But, time will tell. If the OpenOffice people reach out to LibreOffice and actually try to convince that community to come back, they might have a chance of moving forward in a positive way. The LibreOffice fork was brewing a long time before Oracle dropped the ball on the OpenOffice project. I think that was just the last straw.

  • More and more people work on mobile platforms. Is OpenOffice going to provide them with a solution?

  • I was an OpenOffice fanatic for a number of years, but about 3 years ago Calc killed one of my spreadsheets I had been working on for a week. Like an idiot, I had not been saving frequent incremental drafts, so I lost nearly all the data, and a 1 week project turned into a 2 week project. Since that time, I've learned my lesson to save a new draft copy of an office document after every few hours of work. I've also switched to doing most of my document work in MS Office, as I found it more stable. However, I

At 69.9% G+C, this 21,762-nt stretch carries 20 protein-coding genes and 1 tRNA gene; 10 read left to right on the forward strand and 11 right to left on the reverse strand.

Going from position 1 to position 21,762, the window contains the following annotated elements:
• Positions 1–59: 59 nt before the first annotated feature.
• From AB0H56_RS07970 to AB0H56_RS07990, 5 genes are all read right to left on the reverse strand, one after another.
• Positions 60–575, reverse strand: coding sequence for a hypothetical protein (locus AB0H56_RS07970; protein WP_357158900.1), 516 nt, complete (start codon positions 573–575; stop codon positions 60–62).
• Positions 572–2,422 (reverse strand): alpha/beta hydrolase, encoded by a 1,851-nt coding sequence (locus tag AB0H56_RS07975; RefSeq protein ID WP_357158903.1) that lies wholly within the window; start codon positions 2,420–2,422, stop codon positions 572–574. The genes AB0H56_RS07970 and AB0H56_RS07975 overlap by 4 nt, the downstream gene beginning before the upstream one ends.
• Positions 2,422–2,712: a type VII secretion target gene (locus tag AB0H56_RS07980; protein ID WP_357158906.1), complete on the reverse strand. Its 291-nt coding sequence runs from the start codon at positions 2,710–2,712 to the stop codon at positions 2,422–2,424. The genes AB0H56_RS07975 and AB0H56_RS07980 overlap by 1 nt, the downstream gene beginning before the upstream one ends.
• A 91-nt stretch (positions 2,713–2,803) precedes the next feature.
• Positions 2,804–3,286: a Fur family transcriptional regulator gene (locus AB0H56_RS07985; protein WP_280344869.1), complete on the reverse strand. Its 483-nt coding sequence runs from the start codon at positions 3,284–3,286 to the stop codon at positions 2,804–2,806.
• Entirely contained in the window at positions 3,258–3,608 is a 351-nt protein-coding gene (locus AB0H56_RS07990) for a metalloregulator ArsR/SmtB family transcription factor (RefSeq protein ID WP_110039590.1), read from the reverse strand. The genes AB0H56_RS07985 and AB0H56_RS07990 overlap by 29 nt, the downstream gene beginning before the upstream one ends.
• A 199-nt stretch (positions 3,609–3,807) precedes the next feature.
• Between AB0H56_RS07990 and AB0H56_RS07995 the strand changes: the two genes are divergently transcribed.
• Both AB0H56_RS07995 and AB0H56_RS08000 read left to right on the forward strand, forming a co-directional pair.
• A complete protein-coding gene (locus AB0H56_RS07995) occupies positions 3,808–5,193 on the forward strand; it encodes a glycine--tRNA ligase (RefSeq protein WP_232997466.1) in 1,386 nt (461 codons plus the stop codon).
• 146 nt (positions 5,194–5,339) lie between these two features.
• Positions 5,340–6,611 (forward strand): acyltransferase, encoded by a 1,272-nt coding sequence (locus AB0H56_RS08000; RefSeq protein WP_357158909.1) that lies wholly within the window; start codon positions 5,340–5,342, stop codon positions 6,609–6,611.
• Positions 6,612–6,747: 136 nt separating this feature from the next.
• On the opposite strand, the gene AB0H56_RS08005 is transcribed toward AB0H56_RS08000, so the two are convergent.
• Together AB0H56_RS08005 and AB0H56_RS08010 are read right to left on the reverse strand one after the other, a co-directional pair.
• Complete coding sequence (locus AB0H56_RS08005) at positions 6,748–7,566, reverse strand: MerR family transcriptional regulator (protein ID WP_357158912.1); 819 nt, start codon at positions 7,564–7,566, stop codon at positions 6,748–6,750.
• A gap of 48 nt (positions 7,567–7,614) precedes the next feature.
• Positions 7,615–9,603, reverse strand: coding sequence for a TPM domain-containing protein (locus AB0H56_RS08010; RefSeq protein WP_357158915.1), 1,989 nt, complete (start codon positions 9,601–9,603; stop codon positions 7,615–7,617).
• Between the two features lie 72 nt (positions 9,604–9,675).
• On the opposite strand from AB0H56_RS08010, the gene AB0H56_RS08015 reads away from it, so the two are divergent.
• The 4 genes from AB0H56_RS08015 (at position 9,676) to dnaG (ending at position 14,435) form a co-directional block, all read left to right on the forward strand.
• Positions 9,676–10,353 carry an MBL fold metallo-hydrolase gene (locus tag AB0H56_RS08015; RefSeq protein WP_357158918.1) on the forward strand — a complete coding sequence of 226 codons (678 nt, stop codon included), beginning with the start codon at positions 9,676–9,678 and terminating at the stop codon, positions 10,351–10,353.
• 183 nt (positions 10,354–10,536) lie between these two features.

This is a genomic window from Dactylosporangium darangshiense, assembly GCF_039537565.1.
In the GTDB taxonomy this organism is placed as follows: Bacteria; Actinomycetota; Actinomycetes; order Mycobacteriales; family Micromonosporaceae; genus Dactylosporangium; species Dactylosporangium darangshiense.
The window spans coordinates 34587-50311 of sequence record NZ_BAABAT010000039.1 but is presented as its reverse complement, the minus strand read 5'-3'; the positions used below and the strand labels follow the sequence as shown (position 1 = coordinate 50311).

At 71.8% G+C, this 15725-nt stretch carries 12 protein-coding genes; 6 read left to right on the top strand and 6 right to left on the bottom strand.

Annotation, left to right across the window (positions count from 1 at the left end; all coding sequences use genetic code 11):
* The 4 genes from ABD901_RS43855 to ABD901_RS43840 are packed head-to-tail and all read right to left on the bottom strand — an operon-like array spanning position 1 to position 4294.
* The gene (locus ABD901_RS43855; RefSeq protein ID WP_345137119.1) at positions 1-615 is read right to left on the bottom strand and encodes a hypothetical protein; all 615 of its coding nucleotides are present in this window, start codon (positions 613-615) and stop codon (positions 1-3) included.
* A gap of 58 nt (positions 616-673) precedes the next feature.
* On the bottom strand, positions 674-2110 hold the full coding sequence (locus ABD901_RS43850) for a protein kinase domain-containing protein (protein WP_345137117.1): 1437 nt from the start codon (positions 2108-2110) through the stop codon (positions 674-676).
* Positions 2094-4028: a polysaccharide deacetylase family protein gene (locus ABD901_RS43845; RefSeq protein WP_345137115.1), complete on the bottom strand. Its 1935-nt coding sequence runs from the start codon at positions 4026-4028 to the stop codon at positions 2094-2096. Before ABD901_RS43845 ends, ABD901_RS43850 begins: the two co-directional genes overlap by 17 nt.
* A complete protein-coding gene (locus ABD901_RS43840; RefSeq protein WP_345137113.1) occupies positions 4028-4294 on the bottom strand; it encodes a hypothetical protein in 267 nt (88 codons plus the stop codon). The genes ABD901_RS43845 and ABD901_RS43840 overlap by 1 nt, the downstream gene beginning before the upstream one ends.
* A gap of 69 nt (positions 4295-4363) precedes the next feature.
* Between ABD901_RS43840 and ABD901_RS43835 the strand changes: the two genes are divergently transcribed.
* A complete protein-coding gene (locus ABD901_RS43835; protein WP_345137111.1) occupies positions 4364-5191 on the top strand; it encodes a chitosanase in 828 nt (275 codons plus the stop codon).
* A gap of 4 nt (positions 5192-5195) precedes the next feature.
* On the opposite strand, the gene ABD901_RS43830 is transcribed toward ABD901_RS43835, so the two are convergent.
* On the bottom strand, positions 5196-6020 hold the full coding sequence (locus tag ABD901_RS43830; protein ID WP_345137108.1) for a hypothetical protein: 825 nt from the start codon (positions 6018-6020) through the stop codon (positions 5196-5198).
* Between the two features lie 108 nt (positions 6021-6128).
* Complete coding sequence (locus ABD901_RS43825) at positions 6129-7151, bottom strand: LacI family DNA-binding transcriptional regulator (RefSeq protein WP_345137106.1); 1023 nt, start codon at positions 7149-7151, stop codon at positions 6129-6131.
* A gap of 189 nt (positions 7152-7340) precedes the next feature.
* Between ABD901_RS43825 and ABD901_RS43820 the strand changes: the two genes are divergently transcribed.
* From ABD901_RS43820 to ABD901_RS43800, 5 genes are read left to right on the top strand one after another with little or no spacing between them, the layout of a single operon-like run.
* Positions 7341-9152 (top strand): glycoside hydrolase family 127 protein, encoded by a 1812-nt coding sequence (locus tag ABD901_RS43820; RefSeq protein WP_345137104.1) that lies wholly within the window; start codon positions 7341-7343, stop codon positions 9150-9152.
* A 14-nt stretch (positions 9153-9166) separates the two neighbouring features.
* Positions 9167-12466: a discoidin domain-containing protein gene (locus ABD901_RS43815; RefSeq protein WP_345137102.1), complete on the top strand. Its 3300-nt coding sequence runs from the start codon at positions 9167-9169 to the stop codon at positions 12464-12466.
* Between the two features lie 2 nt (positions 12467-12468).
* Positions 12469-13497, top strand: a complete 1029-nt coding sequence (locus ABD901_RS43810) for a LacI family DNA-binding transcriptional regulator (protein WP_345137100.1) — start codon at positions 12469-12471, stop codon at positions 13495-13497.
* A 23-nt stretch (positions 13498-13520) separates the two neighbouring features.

• Before Libre, Open, it was a Star, who was my office suite on linux back in y2k. I want my StarOffice back !

  • whOracle bought a company, and could have had their name well in the brainshare of the world, but instead, they were greedy, and that greed and disrespect for the open source community has come home to roost. Instead of trying to shake a well-earned bad reputation, I think that OpenOffice should climb on the bring out your dead cart.

    I am not so sure whOracal should be inhibit the Librieoffe steering committee, because that cannot be trusted, and they will wedge proprietary technology into it.